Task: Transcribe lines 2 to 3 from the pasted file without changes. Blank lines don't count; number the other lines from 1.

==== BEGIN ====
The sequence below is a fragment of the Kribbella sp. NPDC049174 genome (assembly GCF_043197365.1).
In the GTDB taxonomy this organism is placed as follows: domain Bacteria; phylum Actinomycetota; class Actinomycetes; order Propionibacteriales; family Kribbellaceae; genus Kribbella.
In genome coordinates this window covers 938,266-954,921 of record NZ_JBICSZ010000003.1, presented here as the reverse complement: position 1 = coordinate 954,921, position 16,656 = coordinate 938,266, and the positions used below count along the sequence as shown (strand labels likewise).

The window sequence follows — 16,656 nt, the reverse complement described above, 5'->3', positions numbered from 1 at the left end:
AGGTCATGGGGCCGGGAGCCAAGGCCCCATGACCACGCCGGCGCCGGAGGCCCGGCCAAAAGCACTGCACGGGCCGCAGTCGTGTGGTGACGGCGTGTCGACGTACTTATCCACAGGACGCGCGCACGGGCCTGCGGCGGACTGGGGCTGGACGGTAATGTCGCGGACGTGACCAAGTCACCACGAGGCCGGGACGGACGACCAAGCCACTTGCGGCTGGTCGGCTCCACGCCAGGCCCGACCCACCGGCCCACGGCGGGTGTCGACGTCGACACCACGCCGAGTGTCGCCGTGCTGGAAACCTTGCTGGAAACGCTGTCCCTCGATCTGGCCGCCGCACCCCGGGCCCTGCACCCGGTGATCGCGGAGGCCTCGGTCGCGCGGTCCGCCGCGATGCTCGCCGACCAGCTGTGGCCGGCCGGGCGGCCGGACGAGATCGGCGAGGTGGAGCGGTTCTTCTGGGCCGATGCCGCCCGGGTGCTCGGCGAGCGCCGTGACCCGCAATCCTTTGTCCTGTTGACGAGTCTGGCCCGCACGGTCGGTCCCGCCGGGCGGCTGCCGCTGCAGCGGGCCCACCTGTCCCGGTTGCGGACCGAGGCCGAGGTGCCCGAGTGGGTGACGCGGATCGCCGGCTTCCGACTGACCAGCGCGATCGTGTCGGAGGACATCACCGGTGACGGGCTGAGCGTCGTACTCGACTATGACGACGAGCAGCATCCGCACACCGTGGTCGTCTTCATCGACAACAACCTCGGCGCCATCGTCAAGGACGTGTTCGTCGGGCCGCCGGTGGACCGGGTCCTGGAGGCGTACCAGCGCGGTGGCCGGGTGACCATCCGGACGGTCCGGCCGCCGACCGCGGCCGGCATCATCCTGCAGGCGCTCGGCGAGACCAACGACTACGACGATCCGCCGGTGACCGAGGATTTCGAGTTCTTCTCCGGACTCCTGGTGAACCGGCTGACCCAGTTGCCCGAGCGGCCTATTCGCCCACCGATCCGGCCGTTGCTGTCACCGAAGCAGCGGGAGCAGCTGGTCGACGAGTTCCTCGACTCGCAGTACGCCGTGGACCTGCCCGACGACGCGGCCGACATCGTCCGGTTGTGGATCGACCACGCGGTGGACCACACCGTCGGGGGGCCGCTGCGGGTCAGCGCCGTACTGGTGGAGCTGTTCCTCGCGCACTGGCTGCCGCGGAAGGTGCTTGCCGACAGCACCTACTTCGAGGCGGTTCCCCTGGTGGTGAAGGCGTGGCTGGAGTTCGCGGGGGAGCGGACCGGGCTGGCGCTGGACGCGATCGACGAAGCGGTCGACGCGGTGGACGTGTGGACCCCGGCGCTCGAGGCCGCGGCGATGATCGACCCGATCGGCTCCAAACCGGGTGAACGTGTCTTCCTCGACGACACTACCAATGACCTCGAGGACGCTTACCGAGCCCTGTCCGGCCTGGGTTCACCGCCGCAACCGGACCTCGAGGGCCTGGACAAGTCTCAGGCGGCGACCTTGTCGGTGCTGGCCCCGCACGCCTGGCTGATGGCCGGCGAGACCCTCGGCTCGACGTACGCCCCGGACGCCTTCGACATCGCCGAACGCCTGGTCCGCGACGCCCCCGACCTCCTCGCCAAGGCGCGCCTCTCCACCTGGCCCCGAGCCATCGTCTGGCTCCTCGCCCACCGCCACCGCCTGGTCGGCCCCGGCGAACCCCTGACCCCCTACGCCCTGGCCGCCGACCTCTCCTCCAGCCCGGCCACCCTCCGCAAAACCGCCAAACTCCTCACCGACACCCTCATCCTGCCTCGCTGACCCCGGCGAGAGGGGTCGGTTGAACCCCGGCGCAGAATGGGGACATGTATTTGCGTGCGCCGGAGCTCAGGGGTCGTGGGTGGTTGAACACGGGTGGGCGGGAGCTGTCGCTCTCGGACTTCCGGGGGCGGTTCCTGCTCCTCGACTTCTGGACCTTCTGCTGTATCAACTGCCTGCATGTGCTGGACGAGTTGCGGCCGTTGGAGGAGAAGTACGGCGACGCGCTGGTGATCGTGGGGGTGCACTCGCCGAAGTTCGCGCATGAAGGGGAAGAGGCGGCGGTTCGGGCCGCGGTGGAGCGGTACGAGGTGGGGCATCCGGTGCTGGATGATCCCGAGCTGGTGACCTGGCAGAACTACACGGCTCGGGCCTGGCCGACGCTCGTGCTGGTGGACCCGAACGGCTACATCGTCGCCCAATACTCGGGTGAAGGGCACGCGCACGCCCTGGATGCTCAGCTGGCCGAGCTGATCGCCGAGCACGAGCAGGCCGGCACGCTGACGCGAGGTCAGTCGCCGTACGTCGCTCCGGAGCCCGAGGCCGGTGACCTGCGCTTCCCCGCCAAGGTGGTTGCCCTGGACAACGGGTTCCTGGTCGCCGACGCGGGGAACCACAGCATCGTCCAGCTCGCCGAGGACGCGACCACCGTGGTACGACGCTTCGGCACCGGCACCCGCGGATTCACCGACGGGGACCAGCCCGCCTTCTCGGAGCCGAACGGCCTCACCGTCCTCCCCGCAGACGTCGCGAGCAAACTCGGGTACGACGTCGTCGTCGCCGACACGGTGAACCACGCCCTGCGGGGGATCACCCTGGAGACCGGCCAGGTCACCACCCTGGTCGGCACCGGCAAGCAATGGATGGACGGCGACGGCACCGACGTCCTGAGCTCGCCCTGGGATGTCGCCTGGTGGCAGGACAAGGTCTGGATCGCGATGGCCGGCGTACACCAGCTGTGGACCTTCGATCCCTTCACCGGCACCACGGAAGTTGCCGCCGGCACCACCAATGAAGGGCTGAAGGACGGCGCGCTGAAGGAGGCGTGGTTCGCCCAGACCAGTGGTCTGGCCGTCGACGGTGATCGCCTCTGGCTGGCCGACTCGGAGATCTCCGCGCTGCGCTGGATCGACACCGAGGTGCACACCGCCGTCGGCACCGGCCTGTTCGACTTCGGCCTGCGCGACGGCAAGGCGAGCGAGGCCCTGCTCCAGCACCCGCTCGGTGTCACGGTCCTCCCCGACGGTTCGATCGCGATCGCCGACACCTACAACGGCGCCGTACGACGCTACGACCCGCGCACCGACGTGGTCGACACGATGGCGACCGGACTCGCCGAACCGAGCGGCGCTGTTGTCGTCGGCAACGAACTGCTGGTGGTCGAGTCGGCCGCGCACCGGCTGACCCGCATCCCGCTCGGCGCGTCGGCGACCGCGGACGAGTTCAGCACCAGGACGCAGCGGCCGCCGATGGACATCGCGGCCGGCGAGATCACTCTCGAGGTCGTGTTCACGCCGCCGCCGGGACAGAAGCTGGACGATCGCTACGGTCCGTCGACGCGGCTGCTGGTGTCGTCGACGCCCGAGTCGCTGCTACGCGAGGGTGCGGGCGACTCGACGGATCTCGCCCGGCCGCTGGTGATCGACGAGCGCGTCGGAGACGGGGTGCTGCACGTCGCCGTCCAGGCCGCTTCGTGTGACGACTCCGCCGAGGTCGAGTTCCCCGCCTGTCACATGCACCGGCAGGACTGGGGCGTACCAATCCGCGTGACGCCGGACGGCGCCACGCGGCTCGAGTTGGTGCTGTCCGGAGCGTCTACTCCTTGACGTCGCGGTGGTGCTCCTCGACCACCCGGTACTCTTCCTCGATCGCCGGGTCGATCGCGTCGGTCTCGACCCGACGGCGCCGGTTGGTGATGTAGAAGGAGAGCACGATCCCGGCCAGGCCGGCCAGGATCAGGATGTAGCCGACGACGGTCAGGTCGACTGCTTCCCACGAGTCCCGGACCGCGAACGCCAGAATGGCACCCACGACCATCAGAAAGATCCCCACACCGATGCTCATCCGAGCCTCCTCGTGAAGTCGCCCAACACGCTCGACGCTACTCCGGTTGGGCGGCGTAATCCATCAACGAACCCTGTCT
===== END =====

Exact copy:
In the GTDB taxonomy this organism is placed as follows: domain Bacteria; phylum Actinomycetota; class Actinomycetes; order Propionibacteriales; family Kribbellaceae; genus Kribbella.
In genome coordinates this window covers 938,266-954,921 of record NZ_JBICSZ010000003.1, presented here as the reverse complement: position 1 = coordinate 954,921, position 16,656 = coordinate 938,266, and the positions used below count along the sequence as shown (strand labels likewise).